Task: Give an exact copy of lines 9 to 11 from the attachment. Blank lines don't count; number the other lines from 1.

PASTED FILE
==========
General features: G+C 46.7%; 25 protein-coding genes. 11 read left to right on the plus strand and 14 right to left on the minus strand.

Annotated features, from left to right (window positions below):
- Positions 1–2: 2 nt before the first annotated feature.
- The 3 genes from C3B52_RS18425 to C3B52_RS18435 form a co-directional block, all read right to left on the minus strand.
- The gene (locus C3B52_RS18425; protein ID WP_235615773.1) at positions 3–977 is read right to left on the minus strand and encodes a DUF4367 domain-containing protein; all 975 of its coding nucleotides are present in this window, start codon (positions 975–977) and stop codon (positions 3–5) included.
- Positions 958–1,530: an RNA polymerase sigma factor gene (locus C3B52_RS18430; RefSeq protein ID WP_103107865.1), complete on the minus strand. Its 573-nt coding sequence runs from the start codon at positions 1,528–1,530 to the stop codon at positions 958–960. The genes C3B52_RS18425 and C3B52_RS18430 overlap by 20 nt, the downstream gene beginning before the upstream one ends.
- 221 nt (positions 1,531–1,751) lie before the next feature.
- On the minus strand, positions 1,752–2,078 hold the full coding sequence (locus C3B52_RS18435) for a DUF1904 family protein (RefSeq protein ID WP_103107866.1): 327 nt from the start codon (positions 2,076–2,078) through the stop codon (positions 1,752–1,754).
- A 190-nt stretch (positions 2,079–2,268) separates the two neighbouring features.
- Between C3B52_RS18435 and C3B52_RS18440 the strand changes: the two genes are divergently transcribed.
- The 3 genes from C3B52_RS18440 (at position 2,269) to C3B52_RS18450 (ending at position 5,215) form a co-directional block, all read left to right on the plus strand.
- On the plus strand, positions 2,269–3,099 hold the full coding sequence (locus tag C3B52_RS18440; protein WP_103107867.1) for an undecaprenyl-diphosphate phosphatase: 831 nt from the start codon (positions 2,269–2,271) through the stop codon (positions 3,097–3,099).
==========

- A 190-nt stretch (positions 2,079–2,268) separates the two neighbouring features.
- Between C3B52_RS18435 and C3B52_RS18440 the strand changes: the two genes are divergently transcribed.
- The 3 genes from C3B52_RS18440 (at position 2,269) to C3B52_RS18450 (ending at position 5,215) form a co-directional block, all read left to right on the plus strand.